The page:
Councils taking taxpayers for a ride with lavish credit card spending

June 01, 2011 5:24 PM

This week The Daily Telegraph revealed that councils across the UK spent over £100million on taxpayer funded credit cards in the last three years. Government Procurement Cards (GPCs), as they are officially known, were intended to cut red tape and the costly bureaucracy involved in reimbursing employees for small expense claims, but The Telegraph’s findings show that over the last three years councils have spent recklessly on their credit cards, taking taxpayers for a ride.

And that ride was quite often to the Far East for employees of Cornwall council, as they took trips to Goa, Bangkok and Kyoto at taxpayers’ expense, in turn racking up a bill for over £1.1million in the last three years on hotels alone. The council refused to comment when contacted by The Telegraph.

[caption id="attachment_38337" align="alignright" width="300" caption="It's alright, it's on the taxpayer!"][/caption]

Council employees also dined at the Michelin starred Claridge’s restaurant in London’s Mayfair, and spent over £500,000 on lavish gifts from retailers such as Gucci and Tiffany’s. The list of transactions ranges from the extravagant to the outlandish: a Horsham council employee spent £1,150 on two llamas to graze a patch of commercial land and Aberdeenshire council splashed-out £3,500 on some cheerleading pom-poms. Councils across the UK also spent over £100,000 on Apple products alone; it is hard to believe the benefit of this to residents across the country. Apple products are by no means the cheapest products on the market – there are other options available.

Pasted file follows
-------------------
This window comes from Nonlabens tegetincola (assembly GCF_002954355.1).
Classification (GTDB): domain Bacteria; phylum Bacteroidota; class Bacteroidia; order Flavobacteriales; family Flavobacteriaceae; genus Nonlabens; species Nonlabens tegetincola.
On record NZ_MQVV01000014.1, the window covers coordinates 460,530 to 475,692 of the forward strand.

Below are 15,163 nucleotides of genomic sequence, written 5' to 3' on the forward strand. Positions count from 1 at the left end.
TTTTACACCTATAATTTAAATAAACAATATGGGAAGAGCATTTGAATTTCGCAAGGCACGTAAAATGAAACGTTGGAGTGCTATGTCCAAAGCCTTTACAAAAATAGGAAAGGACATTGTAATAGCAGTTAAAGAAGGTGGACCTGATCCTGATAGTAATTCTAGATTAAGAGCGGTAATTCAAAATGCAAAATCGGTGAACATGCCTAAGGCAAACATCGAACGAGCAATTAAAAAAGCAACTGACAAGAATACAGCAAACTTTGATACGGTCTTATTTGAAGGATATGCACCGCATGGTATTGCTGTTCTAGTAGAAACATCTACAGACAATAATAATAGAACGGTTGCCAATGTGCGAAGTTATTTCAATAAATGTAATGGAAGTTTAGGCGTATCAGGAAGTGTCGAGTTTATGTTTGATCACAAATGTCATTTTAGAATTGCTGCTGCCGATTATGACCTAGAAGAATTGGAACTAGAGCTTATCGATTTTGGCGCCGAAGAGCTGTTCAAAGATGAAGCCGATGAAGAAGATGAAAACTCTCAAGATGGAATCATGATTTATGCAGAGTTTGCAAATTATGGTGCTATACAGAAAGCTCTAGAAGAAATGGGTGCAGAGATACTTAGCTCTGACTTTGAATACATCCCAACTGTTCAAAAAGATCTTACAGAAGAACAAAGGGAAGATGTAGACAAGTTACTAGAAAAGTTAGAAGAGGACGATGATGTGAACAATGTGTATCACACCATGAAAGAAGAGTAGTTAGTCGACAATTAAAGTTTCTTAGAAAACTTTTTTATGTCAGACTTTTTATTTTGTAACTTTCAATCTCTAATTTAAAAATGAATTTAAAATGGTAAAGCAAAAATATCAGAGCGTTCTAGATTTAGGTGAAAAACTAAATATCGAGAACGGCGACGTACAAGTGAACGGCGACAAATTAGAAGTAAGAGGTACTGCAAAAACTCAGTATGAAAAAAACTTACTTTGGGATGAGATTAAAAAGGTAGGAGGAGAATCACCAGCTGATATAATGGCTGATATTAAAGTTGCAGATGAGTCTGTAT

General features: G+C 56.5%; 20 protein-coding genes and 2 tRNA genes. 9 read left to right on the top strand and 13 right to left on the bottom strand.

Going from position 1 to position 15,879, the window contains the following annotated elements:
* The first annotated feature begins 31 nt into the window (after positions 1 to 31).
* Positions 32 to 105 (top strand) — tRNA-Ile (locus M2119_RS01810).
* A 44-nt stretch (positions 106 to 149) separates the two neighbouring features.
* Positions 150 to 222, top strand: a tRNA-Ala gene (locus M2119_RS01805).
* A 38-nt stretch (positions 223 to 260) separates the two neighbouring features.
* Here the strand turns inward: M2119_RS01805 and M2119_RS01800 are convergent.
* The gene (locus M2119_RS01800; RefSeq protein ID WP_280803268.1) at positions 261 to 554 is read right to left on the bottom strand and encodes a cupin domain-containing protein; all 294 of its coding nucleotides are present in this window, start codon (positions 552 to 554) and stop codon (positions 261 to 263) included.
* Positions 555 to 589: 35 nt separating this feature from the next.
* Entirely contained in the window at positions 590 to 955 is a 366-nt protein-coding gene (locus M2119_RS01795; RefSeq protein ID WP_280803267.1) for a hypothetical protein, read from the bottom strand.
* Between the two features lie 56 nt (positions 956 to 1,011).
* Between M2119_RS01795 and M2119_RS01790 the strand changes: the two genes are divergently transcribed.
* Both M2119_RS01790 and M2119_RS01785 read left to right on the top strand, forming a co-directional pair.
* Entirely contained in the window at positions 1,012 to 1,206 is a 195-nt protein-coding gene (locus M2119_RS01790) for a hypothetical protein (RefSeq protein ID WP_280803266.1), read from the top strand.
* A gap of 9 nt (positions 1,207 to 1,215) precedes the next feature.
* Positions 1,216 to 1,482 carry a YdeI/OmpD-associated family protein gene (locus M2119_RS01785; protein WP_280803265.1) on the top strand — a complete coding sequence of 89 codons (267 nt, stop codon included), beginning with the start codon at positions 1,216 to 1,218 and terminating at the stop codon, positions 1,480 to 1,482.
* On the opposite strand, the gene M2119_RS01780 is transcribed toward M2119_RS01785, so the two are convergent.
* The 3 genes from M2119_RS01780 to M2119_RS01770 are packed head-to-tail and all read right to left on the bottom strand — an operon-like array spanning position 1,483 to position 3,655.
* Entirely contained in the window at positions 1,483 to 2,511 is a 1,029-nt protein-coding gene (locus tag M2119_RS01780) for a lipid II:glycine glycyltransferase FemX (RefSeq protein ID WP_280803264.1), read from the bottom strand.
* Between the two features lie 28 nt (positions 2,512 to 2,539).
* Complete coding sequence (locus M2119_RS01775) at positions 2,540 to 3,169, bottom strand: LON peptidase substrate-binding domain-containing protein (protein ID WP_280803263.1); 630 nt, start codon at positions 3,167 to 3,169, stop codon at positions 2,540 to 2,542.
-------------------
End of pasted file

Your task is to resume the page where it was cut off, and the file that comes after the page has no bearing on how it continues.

Eric Pickles described the findings as “wild” and claimed “some councils have been enjoying the high-life, paid for by you and me.” He’s right: many of the items of spending simply cannot be justified. Some councils don’t even have a record for some transactions; a total of over £20,000 was unaccounted for by councils because no receipts were provided. If an expenses system was cumbersome, at least receipts had to be shown. But with GPCs councils are agreeing to pay for transactions they do not even have a record for.

The Telegraph discovered that of the 434 local authorities questioned only 48 do not issue employees with credit cards. Those that do seem to have their own internal guidelines on how they should operate. Philip Green in his efficiency review concluded that spending on GPCs is “simply not monitored.” They may be the most cost effective means of spending for certain items, but what was supposed to be a means to cut red tape has resulted in taxpayers footing the bills for unchecked spending. The principle of switching to GPCs may have been a good one however it needs to be properly monitored, the current financial controls are inadequate.